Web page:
Until recently, the cartilage canals of the epiphyseal growth cartilage have not been associated with any specific disease. However, data support the hypothesis that osteochondrosis could be related to inadequate blood supply from vessels in these channels. We have done a study to investigate the relationship between the regression of cartilage canals and the formation of osteochondrosis latens in the epiphyseal growth cartilage of the distal femur in pigs, and the relationship between these events and age, growth rate, weight and femoral shape of the individual animals. This involved, in part, a comprehensive study of the distribution and pattern of regression of the cartilage canals. We found that the regression is a highly predictable process that follows an age-dependent pattern. However, we failed to prove any association between overall vascular regression and osteochondrosis, between vascular regression and weight, growth rate or femoral shape or between osteochondrosis and weight, growth rate or femoral shape. This may indicate that osteochondrosis latens is not caused by a general failure of vascular supply or general factors such as growth rate, but rather a consequence of local conditions affecting a limited number of vessels. A factor fitting this description is local compression.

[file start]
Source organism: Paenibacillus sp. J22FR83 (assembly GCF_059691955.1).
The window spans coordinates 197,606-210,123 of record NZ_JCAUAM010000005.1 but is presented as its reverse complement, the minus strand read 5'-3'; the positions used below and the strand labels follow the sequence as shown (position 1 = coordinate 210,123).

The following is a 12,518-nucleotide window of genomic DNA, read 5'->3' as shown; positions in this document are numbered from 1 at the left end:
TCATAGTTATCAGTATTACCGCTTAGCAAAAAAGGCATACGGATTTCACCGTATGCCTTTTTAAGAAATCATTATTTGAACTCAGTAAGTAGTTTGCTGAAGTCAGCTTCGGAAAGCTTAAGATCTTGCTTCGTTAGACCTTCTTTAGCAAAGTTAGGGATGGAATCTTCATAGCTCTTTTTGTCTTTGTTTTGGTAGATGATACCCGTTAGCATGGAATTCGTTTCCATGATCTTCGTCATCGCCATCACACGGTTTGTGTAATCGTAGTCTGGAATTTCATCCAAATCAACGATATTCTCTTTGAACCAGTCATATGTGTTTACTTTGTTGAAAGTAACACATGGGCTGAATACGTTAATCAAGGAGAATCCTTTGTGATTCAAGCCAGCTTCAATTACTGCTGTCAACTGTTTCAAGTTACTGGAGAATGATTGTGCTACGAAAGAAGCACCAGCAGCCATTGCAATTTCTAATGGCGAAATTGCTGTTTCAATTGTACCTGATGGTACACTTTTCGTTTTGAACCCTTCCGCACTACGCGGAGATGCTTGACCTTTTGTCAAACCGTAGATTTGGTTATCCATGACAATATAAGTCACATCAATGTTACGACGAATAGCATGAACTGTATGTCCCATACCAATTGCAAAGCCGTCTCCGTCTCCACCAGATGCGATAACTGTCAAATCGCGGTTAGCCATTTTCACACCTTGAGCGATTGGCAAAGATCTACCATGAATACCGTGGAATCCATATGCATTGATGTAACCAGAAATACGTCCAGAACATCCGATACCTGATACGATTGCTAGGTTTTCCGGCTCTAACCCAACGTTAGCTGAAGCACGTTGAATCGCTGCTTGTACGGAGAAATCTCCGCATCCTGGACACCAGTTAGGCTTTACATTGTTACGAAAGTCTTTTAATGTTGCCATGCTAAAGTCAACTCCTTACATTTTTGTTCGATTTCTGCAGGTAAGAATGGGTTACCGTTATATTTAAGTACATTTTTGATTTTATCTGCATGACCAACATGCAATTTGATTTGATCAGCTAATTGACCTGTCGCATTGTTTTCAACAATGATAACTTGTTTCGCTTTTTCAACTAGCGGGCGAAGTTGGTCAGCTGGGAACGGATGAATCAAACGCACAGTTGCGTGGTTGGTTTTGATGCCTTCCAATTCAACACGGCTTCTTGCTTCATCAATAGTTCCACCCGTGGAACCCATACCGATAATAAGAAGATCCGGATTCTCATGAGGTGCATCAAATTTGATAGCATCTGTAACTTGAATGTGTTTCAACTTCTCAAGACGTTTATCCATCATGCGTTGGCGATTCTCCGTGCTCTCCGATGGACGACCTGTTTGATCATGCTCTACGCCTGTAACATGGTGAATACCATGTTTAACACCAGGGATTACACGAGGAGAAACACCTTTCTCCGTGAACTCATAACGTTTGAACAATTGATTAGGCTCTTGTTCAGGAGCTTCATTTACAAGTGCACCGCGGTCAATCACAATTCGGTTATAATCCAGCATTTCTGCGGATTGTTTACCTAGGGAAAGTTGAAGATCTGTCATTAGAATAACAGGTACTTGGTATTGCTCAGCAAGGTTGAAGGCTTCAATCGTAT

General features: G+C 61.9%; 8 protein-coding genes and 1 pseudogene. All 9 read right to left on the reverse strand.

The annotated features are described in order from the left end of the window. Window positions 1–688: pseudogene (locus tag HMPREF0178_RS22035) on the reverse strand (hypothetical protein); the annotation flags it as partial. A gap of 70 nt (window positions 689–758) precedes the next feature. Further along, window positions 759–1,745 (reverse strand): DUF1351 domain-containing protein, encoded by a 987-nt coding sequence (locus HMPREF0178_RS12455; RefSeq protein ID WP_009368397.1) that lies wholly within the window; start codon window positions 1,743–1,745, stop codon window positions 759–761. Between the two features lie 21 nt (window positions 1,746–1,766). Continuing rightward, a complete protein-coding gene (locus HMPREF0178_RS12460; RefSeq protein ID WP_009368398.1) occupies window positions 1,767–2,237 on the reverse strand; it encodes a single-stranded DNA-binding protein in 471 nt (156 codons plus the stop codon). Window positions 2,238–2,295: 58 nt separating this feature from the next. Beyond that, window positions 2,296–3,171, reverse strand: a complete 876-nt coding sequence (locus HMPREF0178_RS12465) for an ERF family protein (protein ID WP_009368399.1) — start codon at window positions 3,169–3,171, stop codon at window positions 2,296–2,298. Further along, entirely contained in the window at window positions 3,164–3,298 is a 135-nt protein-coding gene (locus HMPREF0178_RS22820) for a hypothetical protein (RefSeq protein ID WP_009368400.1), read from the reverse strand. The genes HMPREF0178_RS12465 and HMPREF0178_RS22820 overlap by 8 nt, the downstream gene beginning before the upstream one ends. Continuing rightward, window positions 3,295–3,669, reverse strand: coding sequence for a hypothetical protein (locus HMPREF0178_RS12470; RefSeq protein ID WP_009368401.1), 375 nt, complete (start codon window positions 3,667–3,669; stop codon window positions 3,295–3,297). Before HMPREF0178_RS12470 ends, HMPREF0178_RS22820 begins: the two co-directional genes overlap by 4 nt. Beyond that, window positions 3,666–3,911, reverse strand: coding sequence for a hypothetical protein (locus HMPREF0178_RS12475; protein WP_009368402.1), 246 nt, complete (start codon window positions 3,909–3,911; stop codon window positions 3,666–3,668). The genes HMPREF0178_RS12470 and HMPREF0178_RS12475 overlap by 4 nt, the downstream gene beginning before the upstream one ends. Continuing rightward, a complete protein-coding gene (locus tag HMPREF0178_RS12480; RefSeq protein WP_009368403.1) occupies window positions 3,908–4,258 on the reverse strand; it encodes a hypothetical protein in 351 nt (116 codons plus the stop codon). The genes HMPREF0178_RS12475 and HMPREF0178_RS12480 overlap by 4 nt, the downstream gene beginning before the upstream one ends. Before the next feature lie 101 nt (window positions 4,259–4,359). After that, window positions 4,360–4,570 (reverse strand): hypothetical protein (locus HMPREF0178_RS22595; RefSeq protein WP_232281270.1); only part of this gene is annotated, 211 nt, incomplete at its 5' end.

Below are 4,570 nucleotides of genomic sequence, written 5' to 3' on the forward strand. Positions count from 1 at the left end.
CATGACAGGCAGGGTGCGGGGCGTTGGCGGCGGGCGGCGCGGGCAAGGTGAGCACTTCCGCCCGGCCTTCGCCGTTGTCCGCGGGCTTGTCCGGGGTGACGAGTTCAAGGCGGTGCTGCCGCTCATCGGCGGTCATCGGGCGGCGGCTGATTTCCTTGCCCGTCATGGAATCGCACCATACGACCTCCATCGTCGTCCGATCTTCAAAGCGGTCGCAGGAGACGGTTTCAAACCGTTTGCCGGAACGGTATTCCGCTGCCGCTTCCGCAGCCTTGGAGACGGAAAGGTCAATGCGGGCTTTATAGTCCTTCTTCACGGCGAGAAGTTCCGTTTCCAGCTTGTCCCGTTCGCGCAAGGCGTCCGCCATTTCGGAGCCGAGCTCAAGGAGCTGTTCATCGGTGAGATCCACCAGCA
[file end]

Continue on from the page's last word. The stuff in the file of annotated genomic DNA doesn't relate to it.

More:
Bibliographical noteFunding Information:
This work was supported by grants from the Research Council of Norway. Additional support was given by grants from the Norwegian Pig Health Service. The authors are grateful to Rolf Hautau and Tore Engen for their excellent technical assistance and to Trygve Grøndalen and Bjørn Lium for valuable discussions.
- Cartilage canals
- Growth cartilage
- Vascular regression